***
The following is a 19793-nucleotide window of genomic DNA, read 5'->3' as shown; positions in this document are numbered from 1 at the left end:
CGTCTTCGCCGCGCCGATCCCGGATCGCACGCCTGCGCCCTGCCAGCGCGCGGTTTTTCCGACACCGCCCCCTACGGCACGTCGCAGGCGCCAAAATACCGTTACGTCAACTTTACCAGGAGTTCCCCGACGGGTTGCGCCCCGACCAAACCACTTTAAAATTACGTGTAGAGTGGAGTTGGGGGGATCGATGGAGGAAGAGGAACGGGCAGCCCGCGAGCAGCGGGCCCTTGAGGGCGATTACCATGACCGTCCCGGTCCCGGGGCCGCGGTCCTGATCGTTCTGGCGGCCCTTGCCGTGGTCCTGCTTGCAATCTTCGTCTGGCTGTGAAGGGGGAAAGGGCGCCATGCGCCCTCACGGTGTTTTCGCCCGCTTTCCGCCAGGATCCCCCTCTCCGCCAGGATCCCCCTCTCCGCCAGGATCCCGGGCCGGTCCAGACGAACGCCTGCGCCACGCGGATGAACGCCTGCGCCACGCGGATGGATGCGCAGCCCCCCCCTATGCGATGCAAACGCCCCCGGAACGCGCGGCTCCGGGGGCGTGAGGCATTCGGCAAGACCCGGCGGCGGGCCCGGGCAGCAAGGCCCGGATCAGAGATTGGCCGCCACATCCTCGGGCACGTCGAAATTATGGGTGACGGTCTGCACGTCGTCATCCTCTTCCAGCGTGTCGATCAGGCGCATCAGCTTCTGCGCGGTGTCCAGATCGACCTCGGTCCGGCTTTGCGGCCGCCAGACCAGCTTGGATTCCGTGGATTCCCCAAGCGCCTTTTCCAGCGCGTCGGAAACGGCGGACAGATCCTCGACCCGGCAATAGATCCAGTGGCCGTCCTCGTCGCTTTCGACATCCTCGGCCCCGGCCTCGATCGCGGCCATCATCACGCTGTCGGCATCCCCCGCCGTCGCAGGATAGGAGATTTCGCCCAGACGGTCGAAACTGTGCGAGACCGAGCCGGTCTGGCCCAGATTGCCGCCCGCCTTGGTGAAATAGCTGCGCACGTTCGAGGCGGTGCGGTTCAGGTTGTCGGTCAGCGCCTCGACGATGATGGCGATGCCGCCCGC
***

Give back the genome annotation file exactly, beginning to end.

The following is a 19793-nucleotide window of genomic DNA, read 5'->3' as shown; positions in this document are numbered from 1 at the left end:
CGTCTTCGCCGCGCCGATCCCGGATCGCACGCCTGCGCCCTGCCAGCGCGCGGTTTTTCCGACACCGCCCCCTACGGCACGTCGCAGGCGCCAAAATACCGTTACGTCAACTTTACCAGGAGTTCCCCGACGGGTTGCGCCCCGACCAAACCACTTTAAAATTACGTGTAGAGTGGAGTTGGGGGGATCGATGGAGGAAGAGGAACGGGCAGCCCGCGAGCAGCGGGCCCTTGAGGGCGATTACCATGACCGTCCCGGTCCCGGGGCCGCGGTCCTGATCGTTCTGGCGGCCCTTGCCGTGGTCCTGCTTGCAATCTTCGTCTGGCTGTGAAGGGGGAAAGGGCGCCATGCGCCCTCACGGTGTTTTCGCCCGCTTTCCGCCAGGATCCCCCTCTCCGCCAGGATCCCCCTCTCCGCCAGGATCCCGGGCCGGTCCAGACGAACGCCTGCGCCACGCGGATGAACGCCTGCGCCACGCGGATGGATGCGCAGCCCCCCCCTATGCGATGCAAACGCCCCCGGAACGCGCGGCTCCGGGGGCGTGAGGCATTCGGCAAGACCCGGCGGCGGGCCCGGGCAGCAAGGCCCGGATCAGAGATTGGCCGCCACATCCTCGGGCACGTCGAAATTATGGGTGACGGTCTGCACGTCGTCATCCTCTTCCAGCGTGTCGATCAGGCGCATCAGCTTCTGCGCGGTGTCCAGATCGACCTCGGTCCGGCTTTGCGGCCGCCAGACCAGCTTGGATTCCGTGGATTCCCCAAGCGCCTTTTCCAGCGCGTCGGAAACGGCGGACAGATCCTCGACCCGGCAATAGATCCAGTGGCCGTCCTCGTCGCTTTCGACATCCTCGGCCCCGGCCTCGATCGCGGCCATCATCACGCTGTCGGCATCCCCCGCCGTCGCAGGATAGGAGATTTCGCCCAGACGGTCGAAACTGTGCGAGACCGAGCCGGTCTGGCCCAGATTGCCGCCCGCCTTGGTGAAATAGCTGCGCACGTTCGAGGCGGTGCGGTTCAGGTTGTCGGTCAGCGCCTCGACGATGATGGCGATGCCGCCCGC